Why Choose Ceramic?
Ceramic plates offer a variety of threat levels. If you don’t expect high caliber rifles and are more concerned with 5.56 and 7.62×39 then you can get an SRT plate that may only weigh 4 pounds. That is a huge weight savings. Conversely, if you expect to encounter high calibers or armor piercing rounds then you are able to select a Level IV ceramic plate that will fit your budget. Ceramic body armor gives a lot of options for all budgets, all threat levels, and weight.
Ultra-High-Molecular-Weight Polyethylene (UHMWPE) hard armor has been gaining considerable attention due to its impressive features. This lightweight material offers remarkable strength, making it an ideal choice for those seeking a balance between protection and mobility. Furthermore, UHMWPE armor possesses a buoyant property, meaning it doesn’t sink in water, a unique feature that can prove beneficial in certain scenarios.
However, it’s important to note the limitations of this material. UHMWPE armor tends to be significantly thicker 1.3-1.6 inches than other types of hard armor, which means you will have a hard time concealing it, and may have difficulty wearing it with certain plate carriers. Also, it shows a vulnerability to steel tipped ammunition, indicating that the level of protection can vary based on the type of threat faced.
Lastly, UHMWPE armor is generally priced higher than its counterparts, making it a significant investment. UHMWPE has a warranty period of years, meaning that it will need to be replaced more often than other alternatives. However, one that could be justified by its advantageous features for the right user.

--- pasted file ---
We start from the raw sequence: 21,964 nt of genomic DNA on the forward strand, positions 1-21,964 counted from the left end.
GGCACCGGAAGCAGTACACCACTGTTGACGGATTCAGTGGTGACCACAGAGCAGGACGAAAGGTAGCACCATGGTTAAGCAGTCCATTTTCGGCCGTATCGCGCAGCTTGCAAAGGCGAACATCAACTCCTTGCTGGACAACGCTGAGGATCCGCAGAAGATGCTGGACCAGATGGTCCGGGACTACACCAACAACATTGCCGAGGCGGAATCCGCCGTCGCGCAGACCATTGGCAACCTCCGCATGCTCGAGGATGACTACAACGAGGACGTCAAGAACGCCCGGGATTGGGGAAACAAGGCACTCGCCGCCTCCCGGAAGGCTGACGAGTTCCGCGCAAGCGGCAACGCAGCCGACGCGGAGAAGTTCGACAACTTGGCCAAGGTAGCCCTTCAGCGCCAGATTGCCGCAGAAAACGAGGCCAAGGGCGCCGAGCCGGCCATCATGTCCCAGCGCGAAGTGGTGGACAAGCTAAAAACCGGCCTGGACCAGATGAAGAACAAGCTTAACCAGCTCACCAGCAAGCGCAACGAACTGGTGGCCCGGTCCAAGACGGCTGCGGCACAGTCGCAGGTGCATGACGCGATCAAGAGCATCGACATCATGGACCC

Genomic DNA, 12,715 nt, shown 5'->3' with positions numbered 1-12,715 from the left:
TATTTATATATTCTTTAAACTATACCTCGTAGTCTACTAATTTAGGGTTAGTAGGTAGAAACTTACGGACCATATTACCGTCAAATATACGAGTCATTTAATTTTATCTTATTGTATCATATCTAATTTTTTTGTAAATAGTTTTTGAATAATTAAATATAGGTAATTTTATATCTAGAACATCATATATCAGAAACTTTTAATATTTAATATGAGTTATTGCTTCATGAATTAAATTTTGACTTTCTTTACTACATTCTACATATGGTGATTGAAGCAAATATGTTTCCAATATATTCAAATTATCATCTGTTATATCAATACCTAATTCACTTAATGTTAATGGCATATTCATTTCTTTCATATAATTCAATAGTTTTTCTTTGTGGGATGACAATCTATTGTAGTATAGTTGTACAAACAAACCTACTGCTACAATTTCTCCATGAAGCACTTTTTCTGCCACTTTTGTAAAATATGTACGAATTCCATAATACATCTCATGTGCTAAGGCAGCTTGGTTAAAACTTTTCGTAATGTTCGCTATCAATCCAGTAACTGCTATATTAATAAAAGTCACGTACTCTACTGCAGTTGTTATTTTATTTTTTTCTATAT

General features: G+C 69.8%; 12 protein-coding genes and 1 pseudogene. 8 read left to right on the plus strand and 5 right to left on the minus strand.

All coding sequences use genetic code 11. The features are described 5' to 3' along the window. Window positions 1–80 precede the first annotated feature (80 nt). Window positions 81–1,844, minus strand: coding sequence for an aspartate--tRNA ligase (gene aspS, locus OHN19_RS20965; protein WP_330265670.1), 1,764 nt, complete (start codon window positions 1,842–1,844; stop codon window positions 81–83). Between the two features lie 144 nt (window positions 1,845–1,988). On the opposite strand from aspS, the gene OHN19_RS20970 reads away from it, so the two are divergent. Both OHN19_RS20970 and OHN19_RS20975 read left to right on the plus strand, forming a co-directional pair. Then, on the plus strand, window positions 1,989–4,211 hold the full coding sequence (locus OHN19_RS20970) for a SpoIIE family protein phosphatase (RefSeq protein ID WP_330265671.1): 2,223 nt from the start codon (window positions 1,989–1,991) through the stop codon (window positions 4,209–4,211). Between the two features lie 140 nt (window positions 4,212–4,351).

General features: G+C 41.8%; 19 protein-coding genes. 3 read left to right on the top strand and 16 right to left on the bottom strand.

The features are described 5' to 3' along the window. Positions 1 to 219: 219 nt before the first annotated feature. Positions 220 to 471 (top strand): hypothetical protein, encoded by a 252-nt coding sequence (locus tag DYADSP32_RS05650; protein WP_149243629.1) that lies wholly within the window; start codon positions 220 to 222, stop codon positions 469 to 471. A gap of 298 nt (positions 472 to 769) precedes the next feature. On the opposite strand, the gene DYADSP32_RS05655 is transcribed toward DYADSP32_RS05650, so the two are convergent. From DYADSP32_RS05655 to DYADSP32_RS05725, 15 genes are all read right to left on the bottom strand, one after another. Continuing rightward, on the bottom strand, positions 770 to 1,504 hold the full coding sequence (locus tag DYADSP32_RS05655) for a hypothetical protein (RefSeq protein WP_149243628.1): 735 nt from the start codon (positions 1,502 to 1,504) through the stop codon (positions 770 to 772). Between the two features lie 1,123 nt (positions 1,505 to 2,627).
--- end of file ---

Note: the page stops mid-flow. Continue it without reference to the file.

To bring this all back into focus, there are many armor options about, not every option is right for every situation.
If you plan to conceal the armor and wear it regularly then soft armor will be your best option, unless you expect rifle threats where you may want to look into steel armor based on how thin it is. If you will be in a marine environment or on a boat then UHMWPE armor may be best in the event you go overboard, or need to be able to move in water.
Are you budget conscious? Steel armor is the overall most affordable option, just make sure the plate you are buying is certified, from a reputable manufacturer, and has a full coating.
Are you looking to make an investment because you wear your gear regularly or for work? Lightweight ceramic armor may be your solution, your wallet might hate you at first but your back will thank you. If you expect armor piercing threats level IV ceramic is really the only option.
Take a realistic inventory of your environment, the threats you are likely to face, and your needs. From there prioritize their importance and use this as a guide to select the armor that will best fit your needs. From us at Tacticon, we are always happy to help, don’t be afraid to reach out.
The opinions expressed in this post are those of the author and do not necessarily reflect the views and opinions of Tacticon Armament.